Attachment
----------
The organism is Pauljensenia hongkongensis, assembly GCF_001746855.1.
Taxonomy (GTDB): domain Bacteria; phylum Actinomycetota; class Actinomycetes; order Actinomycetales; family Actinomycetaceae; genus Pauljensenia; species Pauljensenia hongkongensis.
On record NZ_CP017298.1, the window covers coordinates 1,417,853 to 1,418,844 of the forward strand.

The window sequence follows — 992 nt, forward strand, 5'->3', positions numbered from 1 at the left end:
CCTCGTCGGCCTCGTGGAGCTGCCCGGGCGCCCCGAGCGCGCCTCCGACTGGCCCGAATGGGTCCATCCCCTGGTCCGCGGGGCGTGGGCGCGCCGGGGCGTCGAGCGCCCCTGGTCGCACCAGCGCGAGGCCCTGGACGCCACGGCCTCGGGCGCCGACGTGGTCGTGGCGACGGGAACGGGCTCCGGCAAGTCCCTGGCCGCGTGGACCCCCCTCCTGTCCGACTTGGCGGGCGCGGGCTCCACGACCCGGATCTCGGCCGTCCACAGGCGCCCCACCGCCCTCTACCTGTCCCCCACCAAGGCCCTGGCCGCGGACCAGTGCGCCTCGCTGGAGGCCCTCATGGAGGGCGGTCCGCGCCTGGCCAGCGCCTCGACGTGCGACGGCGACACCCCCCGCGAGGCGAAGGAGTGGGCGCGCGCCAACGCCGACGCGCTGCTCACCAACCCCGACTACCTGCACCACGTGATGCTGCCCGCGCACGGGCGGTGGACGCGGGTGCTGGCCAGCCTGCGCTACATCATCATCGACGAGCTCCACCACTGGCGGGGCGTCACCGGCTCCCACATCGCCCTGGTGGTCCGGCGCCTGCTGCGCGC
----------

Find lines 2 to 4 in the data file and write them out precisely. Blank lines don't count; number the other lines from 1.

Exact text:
Taxonomy (GTDB): domain Bacteria; phylum Actinomycetota; class Actinomycetes; order Actinomycetales; family Actinomycetaceae; genus Pauljensenia; species Pauljensenia hongkongensis.
On record NZ_CP017298.1, the window covers coordinates 1,417,853 to 1,418,844 of the forward strand.

The window sequence follows — 992 nt, forward strand, 5'->3', positions numbered from 1 at the left end: